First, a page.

Here is abstract from Cemerem 2021 conference in Taita Hills, this is presentation I gave on 16th of September 2021.
To put is simply; our idea is that ecotourism might be a way to improve lives of local people in Taita Hills. As people would benefit from these species and forests it would be their best interest to conserve these animals and forests. This would lead to win-win situation where conservation of forests would mitigate climate change, increase water catchment and protect thousands of endangered species.
The indigenous forests of Taita Hills, Kenya, are amazingly diverse biologically. They are considered as one of the world’s biodiversity Hot Spot areas. In Taita Hills, there is only about 6 km2 of indigenous forest left, leaving species dependent on these forests on the brink of extinction.
Our research, conducted from the Taita Research Station, has focused on poorly studied nocturnal mammals. Perhaps the most interesting of these mammals is the Taita tree hyrax (Dendrohyrax sp.), which is most likely a scientifically undescribed species. This peculiar mammal, which weighs about 5 kg and looks like a guinea pig with tree sausage-like toes and small tusks, is related to elephants. The Taita tree hyrax is highly vocal, and many people have heard its striking calls in the forest. Our research has showed that Taita tree hyraxes also communicate by singing, which is a kind of behavior that was not known from tree hyraxes previously. Singing is quite rare among mammals.
The bushbabies or galagos are also intriguing, nocturnal mammals. There are two species in the Taita Hills, the small-eared greater galago (Otolemur garnettii) and the dwarf galago (Paragalago cocos), which weighs only about 100 grams. This dwarf galago was first discovered in 2001 and we were able to confirm its presence in Taita Hills in 2020.
We have studied the behavior, population size, taxonomy and acoustic communication of these nocturnal mammals. Our research material consists hundreds of hours of recordings, photos and thermal imaging camera videos. Our latest paper, “Vocalization analyses of nocturnal arboreal mammals of the Taita Hills, Kenya”, was published in December 2020 in the open access journal Diversity. This article gained lots of international interest, and many journals around the world have published articles about it. There is great and growing interest towards the Taita tree hyrax and the mysterious Taita dwarf galago.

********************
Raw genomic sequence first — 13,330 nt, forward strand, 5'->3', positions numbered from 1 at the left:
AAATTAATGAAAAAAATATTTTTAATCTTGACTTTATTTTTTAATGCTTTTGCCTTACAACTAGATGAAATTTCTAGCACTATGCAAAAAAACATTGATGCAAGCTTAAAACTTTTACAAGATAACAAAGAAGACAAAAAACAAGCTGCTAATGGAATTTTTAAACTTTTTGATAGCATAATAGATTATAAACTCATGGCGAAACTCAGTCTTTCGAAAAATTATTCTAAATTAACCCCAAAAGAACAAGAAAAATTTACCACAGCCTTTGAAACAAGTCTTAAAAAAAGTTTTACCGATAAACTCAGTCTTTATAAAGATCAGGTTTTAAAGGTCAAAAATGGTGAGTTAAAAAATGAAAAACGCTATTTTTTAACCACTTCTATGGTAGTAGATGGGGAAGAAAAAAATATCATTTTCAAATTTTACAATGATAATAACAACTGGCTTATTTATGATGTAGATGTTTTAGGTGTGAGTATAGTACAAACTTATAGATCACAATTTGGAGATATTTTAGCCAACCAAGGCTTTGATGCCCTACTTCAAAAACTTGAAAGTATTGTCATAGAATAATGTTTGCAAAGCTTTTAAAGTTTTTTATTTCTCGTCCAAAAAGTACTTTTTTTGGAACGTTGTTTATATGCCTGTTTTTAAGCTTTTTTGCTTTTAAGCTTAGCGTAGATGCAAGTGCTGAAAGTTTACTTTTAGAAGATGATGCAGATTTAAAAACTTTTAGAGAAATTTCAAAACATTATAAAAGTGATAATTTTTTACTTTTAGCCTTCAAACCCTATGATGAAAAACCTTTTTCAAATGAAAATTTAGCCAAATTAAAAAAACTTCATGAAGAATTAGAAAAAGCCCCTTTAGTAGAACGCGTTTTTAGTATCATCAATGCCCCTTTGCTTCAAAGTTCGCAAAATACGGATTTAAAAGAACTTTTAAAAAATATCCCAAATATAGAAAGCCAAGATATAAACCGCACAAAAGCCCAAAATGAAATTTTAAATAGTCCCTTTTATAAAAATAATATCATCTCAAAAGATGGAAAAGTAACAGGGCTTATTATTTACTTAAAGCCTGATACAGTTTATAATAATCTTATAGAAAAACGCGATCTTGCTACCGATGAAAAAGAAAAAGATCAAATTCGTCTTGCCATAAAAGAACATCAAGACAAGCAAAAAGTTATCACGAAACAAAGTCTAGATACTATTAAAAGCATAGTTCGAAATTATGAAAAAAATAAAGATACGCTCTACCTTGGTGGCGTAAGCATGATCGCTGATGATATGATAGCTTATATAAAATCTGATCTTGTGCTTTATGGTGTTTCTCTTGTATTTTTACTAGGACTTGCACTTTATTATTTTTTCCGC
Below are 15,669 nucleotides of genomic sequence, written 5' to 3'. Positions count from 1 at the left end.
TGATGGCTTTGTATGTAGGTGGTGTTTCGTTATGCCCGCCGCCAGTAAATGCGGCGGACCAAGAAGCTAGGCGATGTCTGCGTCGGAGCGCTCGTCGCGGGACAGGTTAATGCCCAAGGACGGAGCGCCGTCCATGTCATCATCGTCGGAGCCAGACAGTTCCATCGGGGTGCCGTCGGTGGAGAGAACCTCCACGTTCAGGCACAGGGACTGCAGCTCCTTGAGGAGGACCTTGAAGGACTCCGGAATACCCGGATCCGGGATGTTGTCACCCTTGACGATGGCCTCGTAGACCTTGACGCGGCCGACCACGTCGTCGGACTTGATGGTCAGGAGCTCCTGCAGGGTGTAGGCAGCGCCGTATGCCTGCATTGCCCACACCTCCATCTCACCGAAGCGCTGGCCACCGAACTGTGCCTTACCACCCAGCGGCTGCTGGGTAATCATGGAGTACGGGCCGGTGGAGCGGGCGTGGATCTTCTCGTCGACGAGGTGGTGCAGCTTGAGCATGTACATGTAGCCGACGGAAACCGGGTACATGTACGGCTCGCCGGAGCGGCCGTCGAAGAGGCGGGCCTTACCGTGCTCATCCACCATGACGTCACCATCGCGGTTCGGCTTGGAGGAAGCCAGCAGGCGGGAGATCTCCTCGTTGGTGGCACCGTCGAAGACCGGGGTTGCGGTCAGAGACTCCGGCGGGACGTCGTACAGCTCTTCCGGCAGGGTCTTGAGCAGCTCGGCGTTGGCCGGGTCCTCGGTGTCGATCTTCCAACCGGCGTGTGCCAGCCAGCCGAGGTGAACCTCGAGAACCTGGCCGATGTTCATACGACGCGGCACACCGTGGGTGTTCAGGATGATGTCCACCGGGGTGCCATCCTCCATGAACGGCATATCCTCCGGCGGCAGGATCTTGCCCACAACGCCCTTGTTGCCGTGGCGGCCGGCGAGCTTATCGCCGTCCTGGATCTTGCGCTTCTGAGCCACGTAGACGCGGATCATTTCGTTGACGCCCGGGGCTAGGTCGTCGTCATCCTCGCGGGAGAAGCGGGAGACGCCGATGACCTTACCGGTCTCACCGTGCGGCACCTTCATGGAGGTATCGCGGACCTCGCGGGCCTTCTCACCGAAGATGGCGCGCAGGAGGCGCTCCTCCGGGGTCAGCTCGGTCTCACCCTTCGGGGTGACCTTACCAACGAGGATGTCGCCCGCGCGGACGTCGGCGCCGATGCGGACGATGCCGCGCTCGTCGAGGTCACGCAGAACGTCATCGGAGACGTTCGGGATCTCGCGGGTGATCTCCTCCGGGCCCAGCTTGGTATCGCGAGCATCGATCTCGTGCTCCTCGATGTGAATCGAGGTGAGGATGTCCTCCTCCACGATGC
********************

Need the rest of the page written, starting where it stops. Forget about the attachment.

Conservation and reforestation of indigenous forests of the Taita Hills are necessary for many reasons in the Taita Hills, including preventing Taita tree hyrax and Taita dwarf galago from going extinct.
We believe that these species could attract considerable sustainable ecotourism to the area. This would lead to win-win situation, for local people and for nature. In many parts of the world there are tours where people go to see nocturnal animals with guides, and this could be done in the Taita Hills too. As these animals are arboreal, they are usually not afraid of people. Since they can move in the canopy, the animals are not disturbed by people watching them from the ground.
If local people would benefit from conservation, in the form of income and jobs created by the tourist industry, the conservation of forests and increase of indigenous forests would be easier. Conservation of indigenous forests is important to prevent further extinctions, for mitigation of climate change, improving water security, and preventing erosion. Sustainable ecotourism could be an important tool to achieve these goals in a way that would be beneficial to all.
Keywords: tree hyrax, bushbaby, galago, conservation, reforestation
Hanna Rosti, Henry Pihlström, Simon Bearder, Lucas Mwangala, Marianne Maghenda, Petri Pellikka & Jouko Rikkinen
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All abstracts from Cemerem conference can be found here: